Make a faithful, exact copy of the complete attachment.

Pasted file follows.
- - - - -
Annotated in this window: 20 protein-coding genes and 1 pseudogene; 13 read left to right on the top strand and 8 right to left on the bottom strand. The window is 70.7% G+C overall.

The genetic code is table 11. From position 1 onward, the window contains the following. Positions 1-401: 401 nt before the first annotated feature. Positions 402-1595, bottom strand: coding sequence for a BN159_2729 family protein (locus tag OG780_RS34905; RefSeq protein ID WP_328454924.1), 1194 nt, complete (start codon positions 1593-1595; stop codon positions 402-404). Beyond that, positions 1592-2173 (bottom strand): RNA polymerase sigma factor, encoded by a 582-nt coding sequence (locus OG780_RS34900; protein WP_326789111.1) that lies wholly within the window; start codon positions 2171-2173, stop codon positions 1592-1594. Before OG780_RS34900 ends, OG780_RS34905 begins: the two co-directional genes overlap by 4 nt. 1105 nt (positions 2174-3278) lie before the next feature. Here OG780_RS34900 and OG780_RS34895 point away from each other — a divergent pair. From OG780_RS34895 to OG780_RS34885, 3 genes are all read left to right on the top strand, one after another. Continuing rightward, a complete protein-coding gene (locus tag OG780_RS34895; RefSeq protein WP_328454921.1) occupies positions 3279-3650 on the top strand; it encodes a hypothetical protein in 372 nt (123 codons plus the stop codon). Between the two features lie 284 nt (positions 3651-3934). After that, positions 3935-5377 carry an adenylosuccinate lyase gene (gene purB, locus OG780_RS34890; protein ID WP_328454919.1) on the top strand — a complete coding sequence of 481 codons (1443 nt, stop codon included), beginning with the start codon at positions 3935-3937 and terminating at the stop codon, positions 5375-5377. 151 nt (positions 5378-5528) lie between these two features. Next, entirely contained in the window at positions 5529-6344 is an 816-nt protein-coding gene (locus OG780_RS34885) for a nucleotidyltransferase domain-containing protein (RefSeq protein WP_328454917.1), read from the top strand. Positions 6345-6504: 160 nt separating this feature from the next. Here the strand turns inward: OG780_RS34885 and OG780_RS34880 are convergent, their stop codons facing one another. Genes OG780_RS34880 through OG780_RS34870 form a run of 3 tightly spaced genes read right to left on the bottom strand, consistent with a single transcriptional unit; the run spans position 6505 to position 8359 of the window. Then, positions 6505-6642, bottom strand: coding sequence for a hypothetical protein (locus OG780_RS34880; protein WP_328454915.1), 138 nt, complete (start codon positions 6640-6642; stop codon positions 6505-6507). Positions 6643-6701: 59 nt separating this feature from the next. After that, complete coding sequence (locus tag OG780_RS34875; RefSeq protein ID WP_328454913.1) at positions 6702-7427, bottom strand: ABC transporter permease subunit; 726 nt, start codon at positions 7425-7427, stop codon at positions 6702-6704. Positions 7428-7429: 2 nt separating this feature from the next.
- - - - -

Annotated in this window: 20 protein-coding genes and 1 pseudogene; 13 read left to right on the top strand and 8 right to left on the bottom strand. The window is 70.7% G+C overall.

The genetic code is table 11. From position 1 onward, the window contains the following. Positions 1-401: 401 nt before the first annotated feature. Positions 402-1595, bottom strand: coding sequence for a BN159_2729 family protein (locus tag OG780_RS34905; RefSeq protein ID WP_328454924.1), 1194 nt, complete (start codon positions 1593-1595; stop codon positions 402-404). Beyond that, positions 1592-2173 (bottom strand): RNA polymerase sigma factor, encoded by a 582-nt coding sequence (locus OG780_RS34900; protein WP_326789111.1) that lies wholly within the window; start codon positions 2171-2173, stop codon positions 1592-1594. Before OG780_RS34900 ends, OG780_RS34905 begins: the two co-directional genes overlap by 4 nt. 1105 nt (positions 2174-3278) lie before the next feature. Here OG780_RS34900 and OG780_RS34895 point away from each other — a divergent pair. From OG780_RS34895 to OG780_RS34885, 3 genes are all read left to right on the top strand, one after another. Continuing rightward, a complete protein-coding gene (locus tag OG780_RS34895; RefSeq protein WP_328454921.1) occupies positions 3279-3650 on the top strand; it encodes a hypothetical protein in 372 nt (123 codons plus the stop codon). Between the two features lie 284 nt (positions 3651-3934). After that, positions 3935-5377 carry an adenylosuccinate lyase gene (gene purB, locus OG780_RS34890; protein ID WP_328454919.1) on the top strand — a complete coding sequence of 481 codons (1443 nt, stop codon included), beginning with the start codon at positions 3935-3937 and terminating at the stop codon, positions 5375-5377. 151 nt (positions 5378-5528) lie between these two features. Next, entirely contained in the window at positions 5529-6344 is an 816-nt protein-coding gene (locus OG780_RS34885) for a nucleotidyltransferase domain-containing protein (RefSeq protein WP_328454917.1), read from the top strand. Positions 6345-6504: 160 nt separating this feature from the next. Here the strand turns inward: OG780_RS34885 and OG780_RS34880 are convergent, their stop codons facing one another. Genes OG780_RS34880 through OG780_RS34870 form a run of 3 tightly spaced genes read right to left on the bottom strand, consistent with a single transcriptional unit; the run spans position 6505 to position 8359 of the window. Then, positions 6505-6642, bottom strand: coding sequence for a hypothetical protein (locus OG780_RS34880; protein WP_328454915.1), 138 nt, complete (start codon positions 6640-6642; stop codon positions 6505-6507). Positions 6643-6701: 59 nt separating this feature from the next. After that, complete coding sequence (locus tag OG780_RS34875; RefSeq protein ID WP_328454913.1) at positions 6702-7427, bottom strand: ABC transporter permease subunit; 726 nt, start codon at positions 7425-7427, stop codon at positions 6702-6704. Positions 7428-7429: 2 nt separating this feature from the next.